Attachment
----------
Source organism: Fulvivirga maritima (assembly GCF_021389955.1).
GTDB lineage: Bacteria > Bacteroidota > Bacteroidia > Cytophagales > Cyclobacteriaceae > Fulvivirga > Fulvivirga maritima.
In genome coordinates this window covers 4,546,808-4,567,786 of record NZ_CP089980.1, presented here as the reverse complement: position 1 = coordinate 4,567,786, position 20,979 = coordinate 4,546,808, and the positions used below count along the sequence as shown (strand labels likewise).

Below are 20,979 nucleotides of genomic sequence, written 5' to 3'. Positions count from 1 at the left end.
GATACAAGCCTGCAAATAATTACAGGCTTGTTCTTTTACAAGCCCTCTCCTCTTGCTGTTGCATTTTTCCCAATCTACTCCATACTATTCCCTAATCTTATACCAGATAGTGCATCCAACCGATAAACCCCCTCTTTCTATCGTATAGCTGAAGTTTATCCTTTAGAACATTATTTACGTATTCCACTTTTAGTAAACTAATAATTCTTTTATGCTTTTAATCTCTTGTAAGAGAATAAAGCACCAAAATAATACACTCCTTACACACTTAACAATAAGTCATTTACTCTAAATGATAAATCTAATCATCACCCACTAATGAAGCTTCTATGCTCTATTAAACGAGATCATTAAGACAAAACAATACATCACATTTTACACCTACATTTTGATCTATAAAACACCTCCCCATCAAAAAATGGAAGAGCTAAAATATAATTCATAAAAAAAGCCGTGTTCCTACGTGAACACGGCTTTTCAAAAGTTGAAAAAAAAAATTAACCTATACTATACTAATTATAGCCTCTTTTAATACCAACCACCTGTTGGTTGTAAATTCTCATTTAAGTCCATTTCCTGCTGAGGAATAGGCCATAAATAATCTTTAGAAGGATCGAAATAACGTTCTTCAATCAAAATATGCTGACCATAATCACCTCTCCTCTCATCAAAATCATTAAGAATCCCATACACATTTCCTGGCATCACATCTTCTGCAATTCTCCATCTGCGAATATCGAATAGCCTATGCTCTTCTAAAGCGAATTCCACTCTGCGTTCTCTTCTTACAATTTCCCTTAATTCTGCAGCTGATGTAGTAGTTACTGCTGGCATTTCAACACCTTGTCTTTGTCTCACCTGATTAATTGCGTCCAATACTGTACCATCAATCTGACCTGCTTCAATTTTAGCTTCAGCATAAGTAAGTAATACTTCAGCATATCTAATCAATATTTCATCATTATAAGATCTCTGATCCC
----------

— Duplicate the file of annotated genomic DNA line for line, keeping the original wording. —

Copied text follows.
Source organism: Fulvivirga maritima (assembly GCF_021389955.1).
GTDB lineage: Bacteria > Bacteroidota > Bacteroidia > Cytophagales > Cyclobacteriaceae > Fulvivirga > Fulvivirga maritima.
In genome coordinates this window covers 4,546,808-4,567,786 of record NZ_CP089980.1, presented here as the reverse complement: position 1 = coordinate 4,567,786, position 20,979 = coordinate 4,546,808, and the positions used below count along the sequence as shown (strand labels likewise).

Below are 20,979 nucleotides of genomic sequence, written 5' to 3'. Positions count from 1 at the left end.
GATACAAGCCTGCAAATAATTACAGGCTTGTTCTTTTACAAGCCCTCTCCTCTTGCTGTTGCATTTTTCCCAATCTACTCCATACTATTCCCTAATCTTATACCAGATAGTGCATCCAACCGATAAACCCCCTCTTTCTATCGTATAGCTGAAGTTTATCCTTTAGAACATTATTTACGTATTCCACTTTTAGTAAACTAATAATTCTTTTATGCTTTTAATCTCTTGTAAGAGAATAAAGCACCAAAATAATACACTCCTTACACACTTAACAATAAGTCATTTACTCTAAATGATAAATCTAATCATCACCCACTAATGAAGCTTCTATGCTCTATTAAACGAGATCATTAAGACAAAACAATACATCACATTTTACACCTACATTTTGATCTATAAAACACCTCCCCATCAAAAAATGGAAGAGCTAAAATATAATTCATAAAAAAAGCCGTGTTCCTACGTGAACACGGCTTTTCAAAAGTTGAAAAAAAAAATTAACCTATACTATACTAATTATAGCCTCTTTTAATACCAACCACCTGTTGGTTGTAAATTCTCATTTAAGTCCATTTCCTGCTGAGGAATAGGCCATAAATAATCTTTAGAAGGATCGAAATAACGTTCTTCAATCAAAATATGCTGACCATAATCACCTCTCCTCTCATCAAAATCATTAAGAATCCCATACACATTTCCTGGCATCACATCTTCTGCAATTCTCCATCTGCGAATATCGAATAGCCTATGCTCTTCTAAAGCGAATTCCACTCTGCGTTCTCTTCTTACAATTTCCCTTAATTCTGCAGCTGATGTAGTAGTTACTGCTGGCATTTCAACACCTTGTCTTTGTCTCACCTGATTAATTGCGTCCAATACTGTACCATCAATCTGACCTGCTTCAATTTTAGCTTCAGCATAAGTAAGTAATACTTCAGCATATCTAATCAATATTTCATCATTATAAGATCTCTGATCCC